# Depthwise Convolution

Get FREE domain for 1st year and build your brand new site Depthwise Convolution is a special case of Group Convolution where number of input channel is same as number of output channels. It reduces the number of floating point operations nearly by a factor of number of channels compared to the standard Convolution approach.

We have covered the following points regarding Depthwise Convolution in depth:

• Floating point operations in Depthwise Convolution
• Use of Depthwise Convolution
• Algorithm of Depthwise Convolution with pseudocode
• Depthwise Convolution in TensorFlow and OneDNN

# FLOP in Depthwise Convolution

The number of floating point operations is: 2 × bs x ic × oh × ow × (kh × kw + oc)

``````2 × bs x ic × oh × ow × (kh × kw + oc)
``````

where the parameters are:

• bs: Batch size
• ic: Input channel
• oh: Output height
• ow: Output width
• kh: kernel height
• kw: kernel width
• oc: Output channel

The number of floating point operations in standard Convolution takes:

``````2 × bs x ic × oh × ow × kh × kw x oc
``````

where the parameters are:

• bs: Batch size
• ic: Input channel
• oh: Output height
• ow: Output width
• kh: kernel height
• kw: kernel width
• oc: Output channel

Notice that in the Depthwise Convolution, oc (Output channel) is added (+) while in the Standard Convolution, it is multiplied.

# Use of Depthwise Convolution

Depthwise Convolution is used in MobileNetV2 model.

In the research paper which introduced MobileNet, Depthwise Convolution is described as a separable Convolution which separates the input data across the channel dimension.

Depthwise Convolution was originally introduced in AlexNet where it was used to save memory.

# Steps in Depthwise Convolution

The general steps in Depthwise Convolution are:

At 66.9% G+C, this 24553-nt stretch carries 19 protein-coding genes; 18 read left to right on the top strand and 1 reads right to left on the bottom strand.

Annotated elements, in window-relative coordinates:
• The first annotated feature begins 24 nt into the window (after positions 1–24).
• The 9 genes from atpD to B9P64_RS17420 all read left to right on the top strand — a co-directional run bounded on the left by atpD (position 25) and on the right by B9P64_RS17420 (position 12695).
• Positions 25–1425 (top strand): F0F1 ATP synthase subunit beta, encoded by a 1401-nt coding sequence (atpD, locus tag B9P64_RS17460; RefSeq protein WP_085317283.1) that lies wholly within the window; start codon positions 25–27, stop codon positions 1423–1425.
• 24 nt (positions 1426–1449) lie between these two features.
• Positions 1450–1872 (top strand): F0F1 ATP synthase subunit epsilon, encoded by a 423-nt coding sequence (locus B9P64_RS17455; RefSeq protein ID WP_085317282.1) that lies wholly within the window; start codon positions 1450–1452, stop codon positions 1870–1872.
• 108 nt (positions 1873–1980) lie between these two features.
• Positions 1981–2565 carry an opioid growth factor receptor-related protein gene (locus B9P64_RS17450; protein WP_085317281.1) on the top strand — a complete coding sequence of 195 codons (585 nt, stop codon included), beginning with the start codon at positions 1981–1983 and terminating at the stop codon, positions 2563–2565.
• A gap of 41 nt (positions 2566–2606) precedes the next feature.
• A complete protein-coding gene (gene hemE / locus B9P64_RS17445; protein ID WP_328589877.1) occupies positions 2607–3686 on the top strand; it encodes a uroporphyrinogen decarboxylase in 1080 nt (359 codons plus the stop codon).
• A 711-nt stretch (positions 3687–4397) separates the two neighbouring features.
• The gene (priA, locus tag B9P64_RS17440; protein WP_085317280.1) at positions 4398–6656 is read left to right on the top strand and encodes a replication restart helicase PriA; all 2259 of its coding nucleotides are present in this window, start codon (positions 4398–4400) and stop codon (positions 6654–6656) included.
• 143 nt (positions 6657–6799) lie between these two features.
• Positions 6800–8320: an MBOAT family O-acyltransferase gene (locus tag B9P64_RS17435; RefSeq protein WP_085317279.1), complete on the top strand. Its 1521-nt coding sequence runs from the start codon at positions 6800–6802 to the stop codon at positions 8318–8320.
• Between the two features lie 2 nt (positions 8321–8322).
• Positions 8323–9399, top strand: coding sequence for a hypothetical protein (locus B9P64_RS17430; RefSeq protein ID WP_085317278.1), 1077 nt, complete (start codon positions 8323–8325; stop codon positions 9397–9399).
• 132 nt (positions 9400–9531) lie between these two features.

• Split the input across channel dimension. We have ic inputs.
• Split the weights across channel dimension. We have ic weights.
• Do dot product of i-th weight with i-th input. We have ic intermediate inputs.
• Merge the ic intermediate data.

You shall visualize the process as follows: # Pseudocode of Depthwise Convolution

The Pseudocode of Depthwise Convolution is as follows:

``````depthwise_conv2d()
# input: (height, width, channel)
# weight: (filter_dimension, filter_dimension, channel)
# Output: (o_height, o_width, channel)

assert weight.shape == weight.shape and weight.shape % 2 == 1

height, width, channel = input.shape

output = (o_height, o_width, channel) [Empty]

for ch from 0 to (channel):
for i from 0 to (height):
for j from 0 to (width):
for filter_i from 0 to (w.shape):
for filter_j from 0 to (w.shape):
weight_element = w[filter_i, filter_j, ch]
output[i][j][c] += padded_input[i + filter_i][j + filter_j][c] * weight_element
``````

# Depthwise Convolution in TensorFlow

In TensorFlow, Depthwise Convolution is a special case of Separable Convolution tf.nn.separable_conv2d. The condition is number of input channel is same as number of output channel.

``````tf.nn.separable_conv2d
``````

The function parameters of this call is as follows:

``````tf.nn.separable_conv2d(
input, depthwise_filter, pointwise_filter, strides, padding, data_format=None,
dilations=None, name=None
)
``````

# Depthwise Convolution in OneDNN

Following are the data involved in depthwise convolution:

• Input [batch_size, channels, input_height, input_width]
• Kernel size [kernel_height, kernel_width]
• Output [batch_size, channel, output_height, output_width]

To use Depthwise Convolution in OneDNN, we need to to ensure input channel is same as output channel and create the weight descriptor as a 5D vector.

``````source_descriptor = {{batch_size, channels, input_height, input_width}, f32, any};
weight_descriptor = {{
/* groups = */ channels,
/* oc =  */ 1,  /* ic = */ 1,
/* kh = */ kernel_height,
/* kw = */ kernel_width},
f32, any};
destination_descriptor = {{batch_size, channels, output_height, output_width}, f32, any};
// create convolution as usual
``````

# Conclusion

Depthwise Convolution is an efficient convolution algorithm where applicable and reduces the number of floating point operations significantly. This brings in significant performance improvement in Deep Learning softwares like TensorFlow and OneDNN.

``````Benjamin QoChuk, OpenGenus Foundation.